President Donald Trump personally thanked himself Tuesday on Twitter for what he said was the "Domination" and "overwhelming force" that kept relative peace on the streets of Washington and Minneapolis the previous night after days of protests over the death of George Floyd.
Trump's boast came a day after police violently cleared the area of protesters in front of the White House with tear gas, flash grenades and batons so that the president could walk out and pose for photos at the nearby St. John's Episcopal Church.
Trump held a Bible aloft as cameras captured images of him standing grim-faced in front of the historic church, where priests and other religious workers were forced to flee the area by the authorities' actions. Part of the church had been set on fire by protesters the previous night.
"D.C. had no problems last night. Many arrests. Great job done by all. Overwhelming force. Domination. Likewise, Minneapolis was great (thank you President Trump!)," he tweeted.
Before his church visit Monday, Trump had announced that he was mobilizing federal resources — civilian and military — to respond to the protests. He said that if any city or state refused to take steps to defend lives and property, he would deploy the U.S. military to those areas.
In another Twitter post Tuesday, Trump criticized New York Gov. Andrew Cuomo and his brother, CNN journalist Chris Cuomo.
Trump suggested that violence and looting seen on the streets of New York City on Monday night was the result of the governor's failure to accept the president's offer to deploy the National Guard.
"Yesterday was a bad day for the Cuomo Brothers. New York was lost to the looters, thugs, Radical Left, and all others forms of Lowlife & Scum," Trump wrote.
"The Governor refuses to accept my offer of a dominating National Guard. NYC was ripped to pieces. Likewise, Fredo's ratings are down 50%!" Fredo was the inept Corleone brother played in "The Godfather."
"When peaceful protestors are dispersed by the order of the president from the doorstep of the people's house, the White House — using tear gas and flash grenades — in order to stage a photo op at a noble church, we can be forgiven for believing that the president is more interested in power than in principle," Biden said.
The Right Rev. Mariann Budde, the Episcopal bishop of Washington, said in an interview with The Washington Post that despite her position she "was not given even a courtesy call, that they would be clearing [the area] with tear gas so they could use one of our churches as a prop."
"He did not pray," Budde told The New York Times.
"He did not mention George Floyd, he did not mention the agony of people who have been subjected to this kind of horrific expression of racism and white supremacy for hundreds of years. We need a president who can unify and heal. He has done the opposite of that, and we are left to pick up the pieces."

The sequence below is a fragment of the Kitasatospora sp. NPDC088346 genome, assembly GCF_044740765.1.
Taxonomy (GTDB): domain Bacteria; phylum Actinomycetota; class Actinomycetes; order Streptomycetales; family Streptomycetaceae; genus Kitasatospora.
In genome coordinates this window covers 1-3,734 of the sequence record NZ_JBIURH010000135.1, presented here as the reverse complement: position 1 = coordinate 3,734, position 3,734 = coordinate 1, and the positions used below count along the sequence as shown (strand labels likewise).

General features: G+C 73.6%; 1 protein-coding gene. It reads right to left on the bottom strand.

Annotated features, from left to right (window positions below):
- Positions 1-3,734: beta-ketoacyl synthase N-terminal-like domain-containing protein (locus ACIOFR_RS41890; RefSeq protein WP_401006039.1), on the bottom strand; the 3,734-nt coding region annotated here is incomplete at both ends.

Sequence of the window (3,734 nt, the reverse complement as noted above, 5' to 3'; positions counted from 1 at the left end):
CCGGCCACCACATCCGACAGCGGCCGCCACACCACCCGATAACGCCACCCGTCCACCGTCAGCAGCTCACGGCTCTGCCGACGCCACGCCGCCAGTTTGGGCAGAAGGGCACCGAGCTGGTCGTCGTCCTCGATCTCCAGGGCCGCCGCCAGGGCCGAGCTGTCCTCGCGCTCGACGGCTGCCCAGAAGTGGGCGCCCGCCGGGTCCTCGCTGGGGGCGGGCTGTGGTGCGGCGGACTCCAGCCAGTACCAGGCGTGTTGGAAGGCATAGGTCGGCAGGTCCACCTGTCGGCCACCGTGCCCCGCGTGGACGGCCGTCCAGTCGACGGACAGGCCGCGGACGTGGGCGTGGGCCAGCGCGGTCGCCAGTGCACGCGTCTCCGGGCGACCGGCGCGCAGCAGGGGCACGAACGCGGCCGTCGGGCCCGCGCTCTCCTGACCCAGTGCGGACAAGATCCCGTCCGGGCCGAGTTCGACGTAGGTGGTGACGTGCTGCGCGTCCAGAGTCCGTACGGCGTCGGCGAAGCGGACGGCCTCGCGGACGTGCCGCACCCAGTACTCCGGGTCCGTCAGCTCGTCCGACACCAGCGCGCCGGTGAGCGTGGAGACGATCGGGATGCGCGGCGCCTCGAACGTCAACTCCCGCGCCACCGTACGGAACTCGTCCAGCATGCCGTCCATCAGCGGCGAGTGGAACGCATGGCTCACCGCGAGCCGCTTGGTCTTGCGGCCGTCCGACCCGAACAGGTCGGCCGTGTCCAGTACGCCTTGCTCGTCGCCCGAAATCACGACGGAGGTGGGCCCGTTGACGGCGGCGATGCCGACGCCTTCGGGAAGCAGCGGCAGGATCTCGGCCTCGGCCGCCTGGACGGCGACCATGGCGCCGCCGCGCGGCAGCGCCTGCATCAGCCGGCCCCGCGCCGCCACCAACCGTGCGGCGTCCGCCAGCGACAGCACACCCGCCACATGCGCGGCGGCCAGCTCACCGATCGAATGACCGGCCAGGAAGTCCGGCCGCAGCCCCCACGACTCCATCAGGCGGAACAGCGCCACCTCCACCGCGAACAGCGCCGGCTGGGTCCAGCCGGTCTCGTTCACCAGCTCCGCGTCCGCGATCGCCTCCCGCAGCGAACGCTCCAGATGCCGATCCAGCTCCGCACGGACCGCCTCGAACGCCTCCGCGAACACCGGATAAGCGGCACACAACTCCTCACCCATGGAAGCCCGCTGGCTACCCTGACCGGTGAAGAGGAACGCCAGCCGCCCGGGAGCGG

Later Tuesday, Attorney General William Barr issued a statement saying, "Last night was a more peaceful night in the District of Columbia. Working together, federal and local law enforcement made significant progress in restoring order to the nation's capital."
"There will be even greater law enforcement resources and support in the region tonight," Barr said. "The most basic function of government is to provide security for people to live their lives and exercise their rights, and we will meet that responsibility here in the nation's capital."
Protests over Floyd's death have taken place in many U.S. cities since he died on Memorial Day during an arrest by Minneapolis police.
Floyd, who was black, died while a white police officer kneeled on his neck for more than eight minutes, despite him repeatedly saying, "I can't breathe." Police were arresting him on suspicion of using a $20 counterfeit bill to make a purchase.
The police officer, Derek Chauvin, has been charged with third-degree murder in the killing. He and the three other officers were fired by the Minneapolis Police Department after video of the arrest became public and sparked the protests.
During a conference call on Monday morning, Trump accused governors of being "weak" in responding to the protests.
"You have to dominate, if you don't dominate you're wasting your time. They're going to run over you, you're going to look like a bunch of jerks," he told them.
"You've got to arrest people, you have to track people, you have to put them in jail for 10 years and you'll never see this stuff again."
Two Democratic governors, J.B. Pritzker of Illinois and Michigan's Gretchen Whitmer, condemned the president's rhetoric.
Pritzker told Trump on the call that his words have "been inflammatory" and are making the situation surrounding Floyd's death "worse."
Whitmer said in a statement after the call, "The president's dangerous comments should be gravely concerning to all Americans, because they send a clear signal that this administration is determined to sow the seeds of hatred and division, which I fear will only lead to more violence and destruction."